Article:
One of the Club's members has devised a system of deterring pirates when transiting high-risk areas. This fence can be deployed and removed as the Master sees fit to provide protection. Click on an image to enlarge.
Flameless Cigarette Lighting Device
The Ozilite Automatic Cigarette Lighter is a wall or post mounted flameless device for lighting cigarettes, recently seen on board one vessel entered with the Association. It is a popular device intended for installation in locations where the use of portable cigarette lighters or matches is not allowed - where a naked flame is to be avoided but smoking is acceptable.
High Visibility Valve Labelling
The image shows how, on one entered ship, overboard and sea valves in the engine room are clearly labelled using day-glo paint. The purpose of the high visibility labelling is so that the valves can easily be identified in a flooding / blackout situation.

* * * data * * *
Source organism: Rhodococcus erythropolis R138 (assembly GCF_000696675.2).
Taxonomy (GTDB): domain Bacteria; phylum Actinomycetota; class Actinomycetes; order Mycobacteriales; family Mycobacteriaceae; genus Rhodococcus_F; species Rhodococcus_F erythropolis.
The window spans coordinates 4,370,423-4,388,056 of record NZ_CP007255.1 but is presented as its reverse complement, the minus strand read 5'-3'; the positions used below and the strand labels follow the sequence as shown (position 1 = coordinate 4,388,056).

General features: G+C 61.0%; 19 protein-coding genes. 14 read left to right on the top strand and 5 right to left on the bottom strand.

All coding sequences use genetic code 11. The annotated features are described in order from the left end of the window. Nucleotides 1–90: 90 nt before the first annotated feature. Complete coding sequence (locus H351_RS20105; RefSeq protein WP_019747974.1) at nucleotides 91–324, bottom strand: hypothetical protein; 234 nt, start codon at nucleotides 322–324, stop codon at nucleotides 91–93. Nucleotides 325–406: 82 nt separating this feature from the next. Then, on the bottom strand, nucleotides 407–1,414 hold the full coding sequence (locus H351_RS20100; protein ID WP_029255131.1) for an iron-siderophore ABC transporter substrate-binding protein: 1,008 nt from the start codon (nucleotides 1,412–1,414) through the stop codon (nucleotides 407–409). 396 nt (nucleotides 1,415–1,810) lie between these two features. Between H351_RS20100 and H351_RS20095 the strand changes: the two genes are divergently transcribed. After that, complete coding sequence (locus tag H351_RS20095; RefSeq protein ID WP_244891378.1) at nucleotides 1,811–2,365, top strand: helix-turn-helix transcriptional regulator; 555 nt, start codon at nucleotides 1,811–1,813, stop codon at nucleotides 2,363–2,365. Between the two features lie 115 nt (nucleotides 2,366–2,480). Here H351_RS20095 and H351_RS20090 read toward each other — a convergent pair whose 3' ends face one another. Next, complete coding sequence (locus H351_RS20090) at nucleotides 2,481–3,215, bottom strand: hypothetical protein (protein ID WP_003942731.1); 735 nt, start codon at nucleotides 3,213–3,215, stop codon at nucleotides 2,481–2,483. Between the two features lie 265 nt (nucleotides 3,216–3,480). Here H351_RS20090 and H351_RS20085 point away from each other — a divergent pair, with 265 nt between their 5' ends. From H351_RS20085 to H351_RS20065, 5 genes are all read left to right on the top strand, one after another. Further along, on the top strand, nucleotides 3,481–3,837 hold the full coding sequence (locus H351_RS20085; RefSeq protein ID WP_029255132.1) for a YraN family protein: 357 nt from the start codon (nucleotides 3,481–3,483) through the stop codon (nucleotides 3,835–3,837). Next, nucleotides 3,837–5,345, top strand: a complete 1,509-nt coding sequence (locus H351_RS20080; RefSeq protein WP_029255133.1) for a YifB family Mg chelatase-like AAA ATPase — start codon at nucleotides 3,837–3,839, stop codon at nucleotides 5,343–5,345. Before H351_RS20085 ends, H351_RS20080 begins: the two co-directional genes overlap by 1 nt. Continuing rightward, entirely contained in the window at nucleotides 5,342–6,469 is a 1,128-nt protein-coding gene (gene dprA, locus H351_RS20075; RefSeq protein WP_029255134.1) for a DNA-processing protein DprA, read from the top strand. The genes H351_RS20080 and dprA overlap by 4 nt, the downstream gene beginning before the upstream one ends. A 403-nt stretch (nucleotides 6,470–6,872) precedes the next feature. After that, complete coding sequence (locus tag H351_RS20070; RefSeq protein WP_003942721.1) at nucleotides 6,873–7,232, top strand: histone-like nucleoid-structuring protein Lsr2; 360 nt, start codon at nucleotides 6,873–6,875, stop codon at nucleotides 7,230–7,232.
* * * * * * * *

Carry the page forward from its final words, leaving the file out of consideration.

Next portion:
HiFog fire extinguishing system in the engine room
One of the Club's ship inspectors recently found a HiFog fire extinguishing system being installed in the engine room of a vessel. This system is not only more environmentally-friendly than a CO2 system but also allows crew to escape while it is in operation.
Training Schedule Notice Board
The image shows a white board seen on a Club ship, detailing the training schedule for the month. This initiative demonstrates a proactive approach to on board training and safety, and also gives the crew the opportunity to see the training that will be undertaken.
Chemical Drum Stand
Engineers on this ship manufactured a stand for chemical drums used on board. The stand is an excellent way of supporting chemical drums that are in use, and will prevent spillages and free movement of the drum. Click on the image to enlarge.
Colour coding gas lockers
Colour-coding the oxygen and acetylene lockers is a good idea to reinforce the message that it is important to keep these gases separate. The images here show an example seen on board one entered ship. This initiative is particularly useful as some crewmembers may not realise the significance of the different colours of the gas cylinders.